Rosanell Eaton, a fierce voting rights advocate and one of the first African Americans to vote in her home state of North Carolina, has died. She was 97.
Eaton was a voting rights activist celebrate by former President Barack Obama who successfully helped challenge voting restrictions supported by North Carolina Republicans.
When she was 21 years old in 1942, Eaton registered to vote as a young woman in rural Franklin County despite Jim Crow restrictions becoming one of the first African Americans to vote in her county after completing a literacy test. She registered more than 4,000 citizens to vote in North Carolina.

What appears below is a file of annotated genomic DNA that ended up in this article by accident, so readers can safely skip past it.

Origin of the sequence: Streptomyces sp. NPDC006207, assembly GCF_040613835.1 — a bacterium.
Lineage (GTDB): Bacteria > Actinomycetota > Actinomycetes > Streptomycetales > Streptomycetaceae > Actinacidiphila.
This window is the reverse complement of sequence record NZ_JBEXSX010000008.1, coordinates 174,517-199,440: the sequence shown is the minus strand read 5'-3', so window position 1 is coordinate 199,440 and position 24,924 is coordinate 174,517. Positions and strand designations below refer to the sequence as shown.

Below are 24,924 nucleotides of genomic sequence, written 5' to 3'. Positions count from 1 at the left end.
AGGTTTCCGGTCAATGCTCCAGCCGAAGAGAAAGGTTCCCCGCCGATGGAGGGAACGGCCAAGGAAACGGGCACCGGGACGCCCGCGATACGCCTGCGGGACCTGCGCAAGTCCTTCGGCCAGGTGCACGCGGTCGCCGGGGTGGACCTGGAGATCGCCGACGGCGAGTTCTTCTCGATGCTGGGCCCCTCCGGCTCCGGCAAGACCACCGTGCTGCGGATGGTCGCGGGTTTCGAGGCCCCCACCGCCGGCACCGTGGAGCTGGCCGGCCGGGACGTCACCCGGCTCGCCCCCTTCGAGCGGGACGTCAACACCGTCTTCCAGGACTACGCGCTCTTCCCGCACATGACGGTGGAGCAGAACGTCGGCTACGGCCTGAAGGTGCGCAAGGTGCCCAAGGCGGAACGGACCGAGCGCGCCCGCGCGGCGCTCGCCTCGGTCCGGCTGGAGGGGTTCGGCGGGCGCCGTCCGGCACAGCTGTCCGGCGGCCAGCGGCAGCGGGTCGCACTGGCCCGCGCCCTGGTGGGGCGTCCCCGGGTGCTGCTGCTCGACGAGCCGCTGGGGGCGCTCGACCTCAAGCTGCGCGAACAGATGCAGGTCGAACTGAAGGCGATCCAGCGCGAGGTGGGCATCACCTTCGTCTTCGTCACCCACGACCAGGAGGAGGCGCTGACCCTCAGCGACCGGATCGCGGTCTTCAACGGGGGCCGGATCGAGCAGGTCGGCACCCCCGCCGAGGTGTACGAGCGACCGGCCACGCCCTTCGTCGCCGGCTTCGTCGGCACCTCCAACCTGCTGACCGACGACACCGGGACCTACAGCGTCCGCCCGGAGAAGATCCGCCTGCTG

According to her daughter, Armenta Eaton, when white men told Rosanell Eaton she had to recite the preamble to the U.S. Constitution before she could register to vote, she did it from memory.
Eaton’s lifetime of civil rights advocacy caught the notice of President Obama, who invited her to the White House in 2016.
“Yet more than 70 years ago, as she defiantly delivered the Preamble to our Constitution, Rosanell also reaffirmed its fundamental truth,” Obama wrote in a letter to The New York Times in 2015. “I am where I am today only because men and women like Rosanell Eaton refused to accept anything less than a full measure of equality. Their efforts made our country a better place. It is now up to us to continue those efforts.”